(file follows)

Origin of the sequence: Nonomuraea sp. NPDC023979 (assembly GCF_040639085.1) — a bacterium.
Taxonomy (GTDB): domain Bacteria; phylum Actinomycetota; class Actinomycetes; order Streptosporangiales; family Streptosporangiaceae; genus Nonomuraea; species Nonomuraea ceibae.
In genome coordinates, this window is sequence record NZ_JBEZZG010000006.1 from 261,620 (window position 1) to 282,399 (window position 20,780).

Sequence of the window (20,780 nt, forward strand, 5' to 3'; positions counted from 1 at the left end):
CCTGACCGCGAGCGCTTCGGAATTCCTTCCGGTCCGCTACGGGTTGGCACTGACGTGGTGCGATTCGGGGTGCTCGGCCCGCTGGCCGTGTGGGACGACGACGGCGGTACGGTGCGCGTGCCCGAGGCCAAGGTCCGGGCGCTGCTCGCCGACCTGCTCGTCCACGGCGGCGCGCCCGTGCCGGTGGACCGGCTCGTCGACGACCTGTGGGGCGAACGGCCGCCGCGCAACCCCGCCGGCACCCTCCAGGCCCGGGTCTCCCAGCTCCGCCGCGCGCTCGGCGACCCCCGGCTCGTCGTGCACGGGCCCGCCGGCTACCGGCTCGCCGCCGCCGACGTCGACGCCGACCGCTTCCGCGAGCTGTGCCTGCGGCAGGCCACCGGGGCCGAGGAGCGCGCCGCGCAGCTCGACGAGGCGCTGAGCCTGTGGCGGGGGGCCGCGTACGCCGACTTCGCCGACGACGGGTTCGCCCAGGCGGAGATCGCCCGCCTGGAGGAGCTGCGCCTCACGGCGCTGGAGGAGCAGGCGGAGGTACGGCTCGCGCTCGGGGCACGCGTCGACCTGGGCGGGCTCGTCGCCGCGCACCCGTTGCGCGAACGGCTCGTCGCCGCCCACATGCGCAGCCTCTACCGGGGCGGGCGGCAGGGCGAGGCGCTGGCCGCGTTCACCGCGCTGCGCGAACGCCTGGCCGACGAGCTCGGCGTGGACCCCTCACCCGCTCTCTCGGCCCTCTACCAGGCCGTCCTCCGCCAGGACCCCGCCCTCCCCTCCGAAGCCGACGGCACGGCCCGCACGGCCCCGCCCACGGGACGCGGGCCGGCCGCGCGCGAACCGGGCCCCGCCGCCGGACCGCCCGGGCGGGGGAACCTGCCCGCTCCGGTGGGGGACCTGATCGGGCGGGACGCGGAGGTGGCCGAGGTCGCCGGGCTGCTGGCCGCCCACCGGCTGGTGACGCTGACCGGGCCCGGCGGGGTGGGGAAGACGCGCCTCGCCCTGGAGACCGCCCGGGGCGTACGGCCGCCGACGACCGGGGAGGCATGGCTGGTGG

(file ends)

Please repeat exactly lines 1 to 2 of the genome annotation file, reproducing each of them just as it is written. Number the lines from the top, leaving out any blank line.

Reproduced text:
Origin of the sequence: Nonomuraea sp. NPDC023979 (assembly GCF_040639085.1) — a bacterium.
Taxonomy (GTDB): domain Bacteria; phylum Actinomycetota; class Actinomycetes; order Streptosporangiales; family Streptosporangiaceae; genus Nonomuraea; species Nonomuraea ceibae.